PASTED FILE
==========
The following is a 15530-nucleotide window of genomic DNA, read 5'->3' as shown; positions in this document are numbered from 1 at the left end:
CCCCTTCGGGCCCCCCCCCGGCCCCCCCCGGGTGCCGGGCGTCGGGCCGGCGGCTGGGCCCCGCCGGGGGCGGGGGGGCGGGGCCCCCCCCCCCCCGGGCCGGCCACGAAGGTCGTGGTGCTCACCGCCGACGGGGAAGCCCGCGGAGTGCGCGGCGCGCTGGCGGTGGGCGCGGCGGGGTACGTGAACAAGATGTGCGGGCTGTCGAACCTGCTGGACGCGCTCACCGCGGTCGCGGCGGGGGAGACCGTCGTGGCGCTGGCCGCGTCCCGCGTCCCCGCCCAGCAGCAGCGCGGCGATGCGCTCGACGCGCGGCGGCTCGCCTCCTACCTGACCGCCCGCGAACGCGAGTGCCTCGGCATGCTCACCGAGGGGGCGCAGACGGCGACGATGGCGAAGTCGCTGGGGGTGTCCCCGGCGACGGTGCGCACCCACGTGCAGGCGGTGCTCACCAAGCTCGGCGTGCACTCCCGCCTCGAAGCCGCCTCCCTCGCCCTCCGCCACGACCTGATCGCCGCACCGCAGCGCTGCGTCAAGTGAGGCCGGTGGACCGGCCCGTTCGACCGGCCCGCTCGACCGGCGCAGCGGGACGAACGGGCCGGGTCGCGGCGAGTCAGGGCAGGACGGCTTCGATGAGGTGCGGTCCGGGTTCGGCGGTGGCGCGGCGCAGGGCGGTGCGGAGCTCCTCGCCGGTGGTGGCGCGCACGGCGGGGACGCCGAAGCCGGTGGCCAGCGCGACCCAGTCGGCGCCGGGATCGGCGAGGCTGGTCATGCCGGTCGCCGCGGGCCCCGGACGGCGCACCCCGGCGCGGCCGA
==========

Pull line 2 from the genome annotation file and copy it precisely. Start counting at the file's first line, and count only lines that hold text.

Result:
CCCCTTCGGGCCCCCCCCCGGCCCCCCCCGGGTGCCGGGCGTCGGGCCGGCGGCTGGGCCCCGCCGGGGGCGGGGGGGCGGGGCCCCCCCCCCCCCGGGCCGGCCACGAAGGTCGTGGTGCTCACCGCCGACGGGGAAGCCCGCGGAGTGCGCGGCGCGCTGGCGGTGGGCGCGGCGGGGTACGTGAACAAGATGTGCGGGCTGTCGAACCTGCTGGACGCGCTCACCGCGGTCGCGGCGGGGGAGACCGTCGTGGCGCTGGCCGCGTCCCGCGTCCCCGCCCAGCAGCAGCGCGGCGATGCGCTCGACGCGCGGCGGCTCGCCTCCTACCTGACCGCCCGCGAACGCGAGTGCCTCGGCATGCTCACCGAGGGGGCGCAGACGGCGACGATGGCGAAGTCGCTGGGGGTGTCCCCGGCGACGGTGCGCACCCACGTGCAGGCGGTGCTCACCAAGCTCGGCGTGCACTCCCGCCTCGAAGCCGCCTCCCTCGCCCTCCGCCACGACCTGATCGCCGCACCGCAGCGCTGCGTCAAGTGAGGCCGGTGGACCGGCCCGTTCGACCGGCCCGCTCGACCGGCGCAGCGGGACGAACGGGCCGGGTCGCGGCGAGTCAGGGCAGGACGGCTTCGATGAGGTGCGGTCCGGGTTCGGCGGTGGCGCGGCGCAGGGCGGTGCGGAGCTCCTCGCCGGTGGTGGCGCGCACGGCGGGGACGCCGAAGCCGGTGGCCAGCGCGACCCAGTCGGCGCCGGGATCGGCGAGGCTGGTCATGCCGGTCGCCGCGGGCCCCGGACGGCGCACCCCGGCGCGGCCGA